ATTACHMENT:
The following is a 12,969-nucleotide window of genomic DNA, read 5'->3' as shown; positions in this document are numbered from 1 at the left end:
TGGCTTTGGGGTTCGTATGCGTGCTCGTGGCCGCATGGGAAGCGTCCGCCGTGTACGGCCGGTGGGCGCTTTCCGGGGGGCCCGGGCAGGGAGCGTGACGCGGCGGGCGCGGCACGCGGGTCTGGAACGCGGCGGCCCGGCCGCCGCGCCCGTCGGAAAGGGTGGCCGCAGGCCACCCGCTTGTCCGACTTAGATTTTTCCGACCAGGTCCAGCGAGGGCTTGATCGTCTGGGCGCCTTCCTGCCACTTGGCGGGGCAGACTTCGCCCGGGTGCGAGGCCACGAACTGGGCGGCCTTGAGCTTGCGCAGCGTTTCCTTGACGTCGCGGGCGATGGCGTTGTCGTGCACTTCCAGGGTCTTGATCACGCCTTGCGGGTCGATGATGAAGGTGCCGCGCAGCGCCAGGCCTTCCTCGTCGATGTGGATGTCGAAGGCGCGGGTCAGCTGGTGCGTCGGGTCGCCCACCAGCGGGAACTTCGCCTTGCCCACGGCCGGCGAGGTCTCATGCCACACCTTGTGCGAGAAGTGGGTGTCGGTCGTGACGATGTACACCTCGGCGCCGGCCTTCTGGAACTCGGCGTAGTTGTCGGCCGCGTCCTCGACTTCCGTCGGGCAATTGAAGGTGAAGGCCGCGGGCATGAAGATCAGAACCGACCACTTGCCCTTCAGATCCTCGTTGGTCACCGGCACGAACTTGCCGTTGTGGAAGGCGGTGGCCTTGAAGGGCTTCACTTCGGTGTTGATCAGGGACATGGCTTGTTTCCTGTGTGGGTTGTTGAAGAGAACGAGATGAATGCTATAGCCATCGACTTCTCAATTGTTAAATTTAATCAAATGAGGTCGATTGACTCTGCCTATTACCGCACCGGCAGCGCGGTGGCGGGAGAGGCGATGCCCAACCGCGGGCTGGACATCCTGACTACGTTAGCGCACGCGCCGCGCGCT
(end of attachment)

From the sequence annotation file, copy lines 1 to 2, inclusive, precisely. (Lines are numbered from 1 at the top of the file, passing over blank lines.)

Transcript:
The following is a 12,969-nucleotide window of genomic DNA, read 5'->3' as shown; positions in this document are numbered from 1 at the left end:
TGGCTTTGGGGTTCGTATGCGTGCTCGTGGCCGCATGGGAAGCGTCCGCCGTGTACGGCCGGTGGGCGCTTTCCGGGGGGCCCGGGCAGGGAGCGTGACGCGGCGGGCGCGGCACGCGGGTCTGGAACGCGGCGGCCCGGCCGCCGCGCCCGTCGGAAAGGGTGGCCGCAGGCCACCCGCTTGTCCGACTTAGATTTTTCCGACCAGGTCCAGCGAGGGCTTGATCGTCTGGGCGCCTTCCTGCCACTTGGCGGGGCAGACTTCGCCCGGGTGCGAGGCCACGAACTGGGCGGCCTTGAGCTTGCGCAGCGTTTCCTTGACGTCGCGGGCGATGGCGTTGTCGTGCACTTCCAGGGTCTTGATCACGCCTTGCGGGTCGATGATGAAGGTGCCGCGCAGCGCCAGGCCTTCCTCGTCGATGTGGATGTCGAAGGCGCGGGTCAGCTGGTGCGTCGGGTCGCCCACCAGCGGGAACTTCGCCTTGCCCACGGCCGGCGAGGTCTCATGCCACACCTTGTGCGAGAAGTGGGTGTCGGTCGTGACGATGTACACCTCGGCGCCGGCCTTCTGGAACTCGGCGTAGTTGTCGGCCGCGTCCTCGACTTCCGTCGGGCAATTGAAGGTGAAGGCCGCGGGCATGAAGATCAGAACCGACCACTTGCCCTTCAGATCCTCGTTGGTCACCGGCACGAACTTGCCGTTGTGGAAGGCGGTGGCCTTGAAGGGCTTCACTTCGGTGTTGATCAGGGACATGGCTTGTTTCCTGTGTGGGTTGTTGAAGAGAACGAGATGAATGCTATAGCCATCGACTTCTCAATTGTTAAATTTAATCAAATGAGGTCGATTGACTCTGCCTATTACCGCACCGGCAGCGCGGTGGCGGGAGAGGCGATGCCCAACCGCGGGCTGGACATCCTGACTACGTTAGCGCACGCGCCGCGCGCT